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CANADA STOCKS-TSX pulls back from record high as economic uncertainty weighs

(Adds investor quotes and details throughout, updates prices)

* TSX ends down 0.1%

* Index touches a record intraday high of 20,897.57

* Energy sector declines 0.7%; materials down 0.6%

* Shares of uranium producers jump

TORONTO, Sept 7 (Reuters) - Canada’s main stock index edged lower on Tuesday as worries about the global economic outlook weighed on resource shares, with the market pulling back from a record high.

The Toronto Stock Exchange’s S&P/TSX composite index ended down 14.80 points, or 0.1%, at 20,806.63, after touching a record intraday high of 20,897.57.

Investors have come back from “the dog days of summer” with a more cautious attitude toward stocks, said Macan Nia, senior investment strategist at Manulife Investment Management.

The concern is that there has not been a pullback in the market but also that the global spread of the Delta variant of the coronavirus could slow economic recovery.

U.S. crude oil futures settled 1.4% lower at $67.35 a barrel, pressured by concerns about weak demand in the United States and Asia as well as a stronger U.S. dollar, and copper futures were down 1.2%.

The energy group on the TSX retreated 0.7%, while the materials group, which includes precious and base metals miners and fertilizer companies, lost 0.6%.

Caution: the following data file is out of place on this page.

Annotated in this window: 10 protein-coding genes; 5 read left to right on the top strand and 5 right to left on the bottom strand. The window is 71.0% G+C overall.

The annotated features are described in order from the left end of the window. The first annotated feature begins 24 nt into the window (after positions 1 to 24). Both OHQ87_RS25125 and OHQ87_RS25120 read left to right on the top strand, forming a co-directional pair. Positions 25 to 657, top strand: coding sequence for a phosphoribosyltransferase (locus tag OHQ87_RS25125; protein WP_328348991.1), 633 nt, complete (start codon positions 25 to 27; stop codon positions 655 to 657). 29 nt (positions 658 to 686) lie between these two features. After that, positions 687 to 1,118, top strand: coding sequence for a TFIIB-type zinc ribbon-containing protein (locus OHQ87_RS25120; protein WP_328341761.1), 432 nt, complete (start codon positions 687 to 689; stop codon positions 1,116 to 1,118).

Still, loose monetary policy and earnings growth remain supportive of stocks, said Nia, adding “just because we’ve had the strong returns it doesn’t mean the market can’t drive higher.”

The TSX has advanced about 19% since the start of the year.

The financials sector, which accounts for about 30% of the Toronto market’s value, gained 0.3%, while information technology was up 0.4%.

Uranium producers Denison Mines Corp and Cameco Corp were the biggest gainers. Both ended more than 7% higher.

Investors await a Bank of Canada interest rate decision on Wednesday.

The central bank is expected to keep interest rates on hold at a record low of 0.25% and to wait until October before cutting its bond purchases further, a Reuters poll of economists showed. (Reporting by Fergal Smith; Additional reporting by Amal S in Bengaluru; Editing by Dan Grebler)

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